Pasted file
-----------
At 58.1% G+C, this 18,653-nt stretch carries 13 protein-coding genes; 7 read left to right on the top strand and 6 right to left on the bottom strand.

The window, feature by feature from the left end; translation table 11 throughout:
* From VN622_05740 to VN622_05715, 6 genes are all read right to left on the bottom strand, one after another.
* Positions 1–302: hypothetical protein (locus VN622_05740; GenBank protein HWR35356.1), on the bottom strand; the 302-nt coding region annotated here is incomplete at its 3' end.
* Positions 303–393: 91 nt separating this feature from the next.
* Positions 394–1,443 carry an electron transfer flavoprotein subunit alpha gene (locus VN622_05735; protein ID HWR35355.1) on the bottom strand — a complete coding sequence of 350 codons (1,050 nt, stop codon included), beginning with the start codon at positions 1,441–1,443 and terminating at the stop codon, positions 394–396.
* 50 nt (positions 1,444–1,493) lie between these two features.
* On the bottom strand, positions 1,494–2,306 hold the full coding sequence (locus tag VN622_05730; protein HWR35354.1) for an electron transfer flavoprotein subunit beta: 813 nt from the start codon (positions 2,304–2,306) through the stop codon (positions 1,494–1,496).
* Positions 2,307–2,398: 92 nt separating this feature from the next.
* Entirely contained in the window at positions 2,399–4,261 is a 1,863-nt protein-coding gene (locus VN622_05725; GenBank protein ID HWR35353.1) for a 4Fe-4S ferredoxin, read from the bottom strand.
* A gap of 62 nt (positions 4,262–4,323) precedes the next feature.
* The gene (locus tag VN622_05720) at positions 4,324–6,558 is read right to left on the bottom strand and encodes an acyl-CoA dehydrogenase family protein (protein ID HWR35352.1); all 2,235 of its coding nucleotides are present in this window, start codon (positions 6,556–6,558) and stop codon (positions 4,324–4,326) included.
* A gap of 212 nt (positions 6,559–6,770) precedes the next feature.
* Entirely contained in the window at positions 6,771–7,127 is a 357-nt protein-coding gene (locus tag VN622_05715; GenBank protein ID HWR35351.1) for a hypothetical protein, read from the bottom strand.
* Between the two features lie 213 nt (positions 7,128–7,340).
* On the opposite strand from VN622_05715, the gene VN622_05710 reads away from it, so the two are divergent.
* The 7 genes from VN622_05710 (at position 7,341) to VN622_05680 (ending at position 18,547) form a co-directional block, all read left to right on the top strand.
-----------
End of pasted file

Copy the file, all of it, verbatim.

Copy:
At 58.1% G+C, this 18,653-nt stretch carries 13 protein-coding genes; 7 read left to right on the top strand and 6 right to left on the bottom strand.

The window, feature by feature from the left end; translation table 11 throughout:
* From VN622_05740 to VN622_05715, 6 genes are all read right to left on the bottom strand, one after another.
* Positions 1–302: hypothetical protein (locus VN622_05740; GenBank protein HWR35356.1), on the bottom strand; the 302-nt coding region annotated here is incomplete at its 3' end.
* Positions 303–393: 91 nt separating this feature from the next.
* Positions 394–1,443 carry an electron transfer flavoprotein subunit alpha gene (locus VN622_05735; protein ID HWR35355.1) on the bottom strand — a complete coding sequence of 350 codons (1,050 nt, stop codon included), beginning with the start codon at positions 1,441–1,443 and terminating at the stop codon, positions 394–396.
* 50 nt (positions 1,444–1,493) lie between these two features.
* On the bottom strand, positions 1,494–2,306 hold the full coding sequence (locus tag VN622_05730; protein HWR35354.1) for an electron transfer flavoprotein subunit beta: 813 nt from the start codon (positions 2,304–2,306) through the stop codon (positions 1,494–1,496).
* Positions 2,307–2,398: 92 nt separating this feature from the next.
* Entirely contained in the window at positions 2,399–4,261 is a 1,863-nt protein-coding gene (locus VN622_05725; GenBank protein ID HWR35353.1) for a 4Fe-4S ferredoxin, read from the bottom strand.
* A gap of 62 nt (positions 4,262–4,323) precedes the next feature.
* The gene (locus tag VN622_05720) at positions 4,324–6,558 is read right to left on the bottom strand and encodes an acyl-CoA dehydrogenase family protein (protein ID HWR35352.1); all 2,235 of its coding nucleotides are present in this window, start codon (positions 6,556–6,558) and stop codon (positions 4,324–4,326) included.
* A gap of 212 nt (positions 6,559–6,770) precedes the next feature.
* Entirely contained in the window at positions 6,771–7,127 is a 357-nt protein-coding gene (locus tag VN622_05715; GenBank protein ID HWR35351.1) for a hypothetical protein, read from the bottom strand.
* Between the two features lie 213 nt (positions 7,128–7,340).
* On the opposite strand from VN622_05715, the gene VN622_05710 reads away from it, so the two are divergent.
* The 7 genes from VN622_05710 (at position 7,341) to VN622_05680 (ending at position 18,547) form a co-directional block, all read left to right on the top strand.